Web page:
Possibly because it is one of the most used rooms in a house or apartment, the kitchen always seems to need cleaning, organizing, storing, or decorating. Most people cannot afford to design and build professional-level kitchens with unlimited storage space and the most up to trend décor. But that doesn’t mean that the kitchen is a lost cause. Wanda Colon, the host of TLC’s Home Made Simple, compiled five tips to maximizing the kitchen’s storage and decors, without breaking the bank.
Whether your floors are wood flooring, laminate flooring, carpet, linoleum, or shell stone tile, they should be as clean as possible before showing your home, and you can automate the process with the use of automatic vacuums you can find online. If your home has concrete floors, make sure that they don’t look worn and that there are no cracks and if they do hire the services of polished concrete Gold Coast to fix them.
Storing Pot Lids and More in a Cabinet
The lids of pots and pans can take up a large amount of cabinet room, room that has the potential to be put to better uses. Colon suggests installing a towel rack to the back of the cabinets’ door. The handle of the lid rests on the bar of the towel rack, suspending the lid between the rack and the inside of the door. Another way to increase storage space is to install S hooks to the backs of cabinet doors for a little extra space.
Use Kitchen Items Creatively
A good budget decorator and organizer is able to come up with new ways to use old kitchen gear. Colon uses the example of a dish rack that one normally places in the sink to drip dry washed dishes. The slots are excellent mail, paper, and note organizers (though obviously don’t put this one in the sink). The cutlery cup can easily store pens. Window shutters are another one of Colon’s ideas; window shutters hung on a wall become files for organizing papers. As a bonus, if painted a bright hue, the shutters also serve as cheap and functional décor. Find more ideas at https://goodfoodblogph.com.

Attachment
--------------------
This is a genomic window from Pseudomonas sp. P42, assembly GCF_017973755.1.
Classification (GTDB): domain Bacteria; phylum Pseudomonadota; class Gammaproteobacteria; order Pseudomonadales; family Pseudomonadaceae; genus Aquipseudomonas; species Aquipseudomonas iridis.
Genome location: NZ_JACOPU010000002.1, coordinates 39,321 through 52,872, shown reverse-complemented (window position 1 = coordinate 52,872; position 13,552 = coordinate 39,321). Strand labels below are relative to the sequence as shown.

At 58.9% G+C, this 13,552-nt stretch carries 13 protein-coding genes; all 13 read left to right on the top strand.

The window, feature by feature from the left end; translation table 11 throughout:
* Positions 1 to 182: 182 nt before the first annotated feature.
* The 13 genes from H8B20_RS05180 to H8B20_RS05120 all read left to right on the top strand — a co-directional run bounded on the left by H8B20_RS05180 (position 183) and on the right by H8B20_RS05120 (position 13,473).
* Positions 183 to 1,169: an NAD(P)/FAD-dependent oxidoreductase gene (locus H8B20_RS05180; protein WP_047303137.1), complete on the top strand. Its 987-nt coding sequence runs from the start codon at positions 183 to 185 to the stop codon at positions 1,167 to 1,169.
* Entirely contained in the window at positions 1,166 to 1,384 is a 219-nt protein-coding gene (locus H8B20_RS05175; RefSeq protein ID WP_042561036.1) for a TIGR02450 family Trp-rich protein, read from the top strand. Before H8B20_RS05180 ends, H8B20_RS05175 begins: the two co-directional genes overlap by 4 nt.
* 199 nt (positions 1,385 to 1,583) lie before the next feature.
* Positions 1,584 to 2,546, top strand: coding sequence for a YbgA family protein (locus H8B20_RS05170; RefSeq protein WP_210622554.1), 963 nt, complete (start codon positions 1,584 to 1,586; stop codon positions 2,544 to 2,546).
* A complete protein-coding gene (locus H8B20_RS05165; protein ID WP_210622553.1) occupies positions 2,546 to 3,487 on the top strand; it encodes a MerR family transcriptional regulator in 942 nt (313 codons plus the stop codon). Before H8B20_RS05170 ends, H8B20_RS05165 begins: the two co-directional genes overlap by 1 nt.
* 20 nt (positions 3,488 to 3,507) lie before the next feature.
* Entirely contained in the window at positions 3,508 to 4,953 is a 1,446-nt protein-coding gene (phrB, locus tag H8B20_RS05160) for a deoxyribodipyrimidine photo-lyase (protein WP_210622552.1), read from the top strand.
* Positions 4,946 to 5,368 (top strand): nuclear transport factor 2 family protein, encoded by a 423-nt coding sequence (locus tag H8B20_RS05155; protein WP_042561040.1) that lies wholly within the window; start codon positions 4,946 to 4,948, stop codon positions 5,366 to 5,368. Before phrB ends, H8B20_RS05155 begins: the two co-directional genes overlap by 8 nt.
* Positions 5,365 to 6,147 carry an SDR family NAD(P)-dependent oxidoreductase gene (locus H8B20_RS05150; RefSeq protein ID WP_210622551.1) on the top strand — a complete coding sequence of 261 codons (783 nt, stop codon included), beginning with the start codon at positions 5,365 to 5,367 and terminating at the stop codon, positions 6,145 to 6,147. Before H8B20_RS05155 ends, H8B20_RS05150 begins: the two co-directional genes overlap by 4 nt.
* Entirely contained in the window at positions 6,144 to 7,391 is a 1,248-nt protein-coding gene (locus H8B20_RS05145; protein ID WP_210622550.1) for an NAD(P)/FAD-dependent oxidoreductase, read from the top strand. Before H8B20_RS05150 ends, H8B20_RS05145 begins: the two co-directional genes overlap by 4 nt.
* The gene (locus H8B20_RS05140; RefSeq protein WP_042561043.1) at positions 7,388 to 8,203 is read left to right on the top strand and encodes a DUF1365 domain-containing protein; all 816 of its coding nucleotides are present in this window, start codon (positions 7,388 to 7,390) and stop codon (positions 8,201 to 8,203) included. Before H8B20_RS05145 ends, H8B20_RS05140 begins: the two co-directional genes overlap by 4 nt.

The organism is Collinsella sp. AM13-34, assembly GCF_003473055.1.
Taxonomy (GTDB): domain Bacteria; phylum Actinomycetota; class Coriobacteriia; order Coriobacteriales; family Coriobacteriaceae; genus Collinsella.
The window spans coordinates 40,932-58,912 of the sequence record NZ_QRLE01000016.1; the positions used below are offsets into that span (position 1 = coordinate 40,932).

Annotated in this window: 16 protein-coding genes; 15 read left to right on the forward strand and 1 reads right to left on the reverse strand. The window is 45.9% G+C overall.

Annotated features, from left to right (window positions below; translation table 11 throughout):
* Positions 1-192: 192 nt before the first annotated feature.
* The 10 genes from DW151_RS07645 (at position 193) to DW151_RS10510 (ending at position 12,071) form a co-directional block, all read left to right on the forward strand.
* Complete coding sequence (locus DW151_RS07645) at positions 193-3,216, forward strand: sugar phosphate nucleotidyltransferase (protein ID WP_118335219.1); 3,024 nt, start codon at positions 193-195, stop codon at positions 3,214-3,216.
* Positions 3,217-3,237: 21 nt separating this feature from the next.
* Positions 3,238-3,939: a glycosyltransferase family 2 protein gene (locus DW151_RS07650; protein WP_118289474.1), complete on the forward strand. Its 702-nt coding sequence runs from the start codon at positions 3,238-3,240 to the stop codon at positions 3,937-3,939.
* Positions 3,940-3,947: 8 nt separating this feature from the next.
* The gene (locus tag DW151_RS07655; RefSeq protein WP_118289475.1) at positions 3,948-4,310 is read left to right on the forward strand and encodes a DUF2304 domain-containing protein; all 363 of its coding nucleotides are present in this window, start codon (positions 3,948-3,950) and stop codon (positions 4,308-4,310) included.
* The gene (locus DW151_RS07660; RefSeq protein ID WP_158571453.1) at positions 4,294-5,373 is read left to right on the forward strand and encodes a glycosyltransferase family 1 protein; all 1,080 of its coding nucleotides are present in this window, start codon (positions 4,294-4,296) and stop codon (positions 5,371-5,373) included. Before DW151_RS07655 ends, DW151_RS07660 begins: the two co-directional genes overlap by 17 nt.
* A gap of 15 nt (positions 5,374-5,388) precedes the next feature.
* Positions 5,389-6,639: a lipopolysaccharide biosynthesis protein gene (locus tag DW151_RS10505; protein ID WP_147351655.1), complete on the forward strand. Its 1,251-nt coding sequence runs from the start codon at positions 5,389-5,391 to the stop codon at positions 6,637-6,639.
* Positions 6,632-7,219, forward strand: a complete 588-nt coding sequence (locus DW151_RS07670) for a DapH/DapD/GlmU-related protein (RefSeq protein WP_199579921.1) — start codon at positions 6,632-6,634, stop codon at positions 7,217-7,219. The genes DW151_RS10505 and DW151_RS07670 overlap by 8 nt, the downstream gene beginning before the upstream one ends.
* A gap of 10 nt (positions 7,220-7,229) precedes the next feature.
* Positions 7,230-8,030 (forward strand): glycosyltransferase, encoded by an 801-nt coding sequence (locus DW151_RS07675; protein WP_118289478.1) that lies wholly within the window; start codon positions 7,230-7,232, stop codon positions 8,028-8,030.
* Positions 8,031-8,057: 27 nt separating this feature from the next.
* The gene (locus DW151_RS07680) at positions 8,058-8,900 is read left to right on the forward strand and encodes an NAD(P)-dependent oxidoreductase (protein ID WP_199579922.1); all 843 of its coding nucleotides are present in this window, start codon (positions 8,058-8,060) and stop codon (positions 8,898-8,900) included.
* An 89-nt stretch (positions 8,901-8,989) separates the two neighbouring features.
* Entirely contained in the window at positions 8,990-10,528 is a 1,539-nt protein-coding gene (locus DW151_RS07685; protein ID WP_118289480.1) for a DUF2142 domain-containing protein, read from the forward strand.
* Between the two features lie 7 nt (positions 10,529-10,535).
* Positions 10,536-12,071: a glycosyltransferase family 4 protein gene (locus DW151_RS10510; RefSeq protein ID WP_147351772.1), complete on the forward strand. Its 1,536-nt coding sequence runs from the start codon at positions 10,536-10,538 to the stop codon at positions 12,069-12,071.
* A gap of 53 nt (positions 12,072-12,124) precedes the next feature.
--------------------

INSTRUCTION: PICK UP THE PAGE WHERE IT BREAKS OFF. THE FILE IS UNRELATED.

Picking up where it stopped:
Don’t Forget the Spices of Life
Most spices have a shelf life of six months to a year, but few people use their spices by the printed date. Prevent spices from falling victim to “out of sight, out of mind” by using a tiered spice rack next to the main cooking area to keep the jars visible. One of the messiest cabinets is usually the spice cabinet, Colon points out, but with a metal spice rack and little magnets glued to the base of the spice jars, the jars won’t fall over and the racks will stay clean and organized.
Keep It All Together
Flour, sugar, baking powder, and baking powder are rarely used unless baking is involved. Storing all the baking supplies in the baking pans themselves not only clears up the pantry for items used more frequently, but also keeps everything together. When it is time to bake, simply pull out the baking pan and most of the ingredients and utensils will be right there as well. Less hunting, and less clutter.
Do More than Eat Greens
Even if someone can’t seem to keep a plant alive for more than a week, he or she can probably tend to succulents. These plants are low maintenance and come in a variety of shapes and colors that can add a little something extra to the kitchen. Colon—ever the one to find new uses for common items—uses wooden drawer organizers as decorative planters instead of purchasing new and expensive planters for the succulents.
Creativity and innovation prove that big results don’t require a big budget. Using everyday items in new ways help to maximize the kitchen’s storage space, to increase the cleanliness and organization, and to bring that little something extra to set the savvy person’s kitchen apart from the rest.